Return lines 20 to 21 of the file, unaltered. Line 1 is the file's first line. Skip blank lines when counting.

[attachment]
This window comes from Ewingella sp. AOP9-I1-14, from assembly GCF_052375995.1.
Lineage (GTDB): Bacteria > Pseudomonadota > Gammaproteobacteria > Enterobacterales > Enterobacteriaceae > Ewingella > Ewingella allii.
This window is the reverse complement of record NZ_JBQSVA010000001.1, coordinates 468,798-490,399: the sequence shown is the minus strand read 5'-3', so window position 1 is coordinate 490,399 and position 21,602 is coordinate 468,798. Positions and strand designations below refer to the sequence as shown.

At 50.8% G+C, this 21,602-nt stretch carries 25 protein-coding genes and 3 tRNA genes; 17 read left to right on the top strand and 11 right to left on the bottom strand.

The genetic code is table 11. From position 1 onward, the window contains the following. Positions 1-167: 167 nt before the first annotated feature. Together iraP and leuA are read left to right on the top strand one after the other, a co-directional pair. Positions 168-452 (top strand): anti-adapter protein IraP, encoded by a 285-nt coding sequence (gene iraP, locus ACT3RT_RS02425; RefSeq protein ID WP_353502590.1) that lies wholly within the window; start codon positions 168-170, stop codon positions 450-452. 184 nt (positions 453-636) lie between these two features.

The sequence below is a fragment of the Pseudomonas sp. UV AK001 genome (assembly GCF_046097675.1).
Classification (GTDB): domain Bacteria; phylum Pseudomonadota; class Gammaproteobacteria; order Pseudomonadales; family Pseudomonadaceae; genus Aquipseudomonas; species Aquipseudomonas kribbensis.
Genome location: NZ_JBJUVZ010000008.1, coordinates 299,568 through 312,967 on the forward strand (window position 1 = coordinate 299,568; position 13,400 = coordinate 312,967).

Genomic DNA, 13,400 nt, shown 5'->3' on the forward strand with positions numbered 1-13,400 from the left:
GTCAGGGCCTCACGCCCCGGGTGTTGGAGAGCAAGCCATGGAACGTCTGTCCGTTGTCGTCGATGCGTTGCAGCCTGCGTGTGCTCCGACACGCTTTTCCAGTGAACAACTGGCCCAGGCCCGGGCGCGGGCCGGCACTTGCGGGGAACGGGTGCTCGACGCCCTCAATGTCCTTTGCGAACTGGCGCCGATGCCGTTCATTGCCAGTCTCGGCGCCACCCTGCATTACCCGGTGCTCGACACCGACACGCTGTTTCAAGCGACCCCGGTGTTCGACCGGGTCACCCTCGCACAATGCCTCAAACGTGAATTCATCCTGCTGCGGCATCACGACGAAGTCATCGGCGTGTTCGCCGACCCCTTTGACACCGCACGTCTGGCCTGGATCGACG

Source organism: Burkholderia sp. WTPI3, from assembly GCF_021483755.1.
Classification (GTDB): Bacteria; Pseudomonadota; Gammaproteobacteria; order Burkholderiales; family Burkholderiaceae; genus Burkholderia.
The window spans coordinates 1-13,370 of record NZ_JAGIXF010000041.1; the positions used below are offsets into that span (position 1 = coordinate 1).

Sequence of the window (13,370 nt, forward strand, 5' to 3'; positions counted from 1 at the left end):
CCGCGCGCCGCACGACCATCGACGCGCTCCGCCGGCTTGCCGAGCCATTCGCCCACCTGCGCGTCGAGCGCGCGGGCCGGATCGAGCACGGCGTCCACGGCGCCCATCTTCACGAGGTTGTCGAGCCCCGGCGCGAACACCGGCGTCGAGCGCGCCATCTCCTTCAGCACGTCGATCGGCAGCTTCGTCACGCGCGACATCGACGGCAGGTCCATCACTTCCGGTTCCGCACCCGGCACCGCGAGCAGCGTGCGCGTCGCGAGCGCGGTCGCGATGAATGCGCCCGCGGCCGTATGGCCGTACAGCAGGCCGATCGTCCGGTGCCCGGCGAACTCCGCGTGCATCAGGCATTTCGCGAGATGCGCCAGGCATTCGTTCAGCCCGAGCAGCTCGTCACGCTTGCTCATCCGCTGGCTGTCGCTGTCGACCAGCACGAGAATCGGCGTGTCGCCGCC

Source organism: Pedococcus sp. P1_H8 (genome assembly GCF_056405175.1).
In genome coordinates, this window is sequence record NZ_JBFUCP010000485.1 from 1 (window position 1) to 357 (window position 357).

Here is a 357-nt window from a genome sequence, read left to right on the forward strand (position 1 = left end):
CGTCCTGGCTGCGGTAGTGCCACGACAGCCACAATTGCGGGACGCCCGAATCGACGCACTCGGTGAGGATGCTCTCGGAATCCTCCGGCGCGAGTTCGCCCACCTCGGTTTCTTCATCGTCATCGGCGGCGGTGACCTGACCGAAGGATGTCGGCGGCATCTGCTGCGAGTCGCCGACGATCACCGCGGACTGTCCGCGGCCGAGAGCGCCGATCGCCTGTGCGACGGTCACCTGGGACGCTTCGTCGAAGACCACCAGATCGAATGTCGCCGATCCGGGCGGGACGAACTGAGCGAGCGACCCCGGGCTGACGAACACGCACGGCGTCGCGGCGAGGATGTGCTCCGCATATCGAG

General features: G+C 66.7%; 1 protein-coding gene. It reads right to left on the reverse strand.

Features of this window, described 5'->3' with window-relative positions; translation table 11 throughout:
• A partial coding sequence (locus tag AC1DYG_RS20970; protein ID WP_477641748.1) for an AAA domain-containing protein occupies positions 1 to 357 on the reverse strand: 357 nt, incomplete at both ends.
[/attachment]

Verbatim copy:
General features: G+C 66.7%; 1 protein-coding gene. It reads right to left on the reverse strand.

Features of this window, described 5'->3' with window-relative positions; translation table 11 throughout: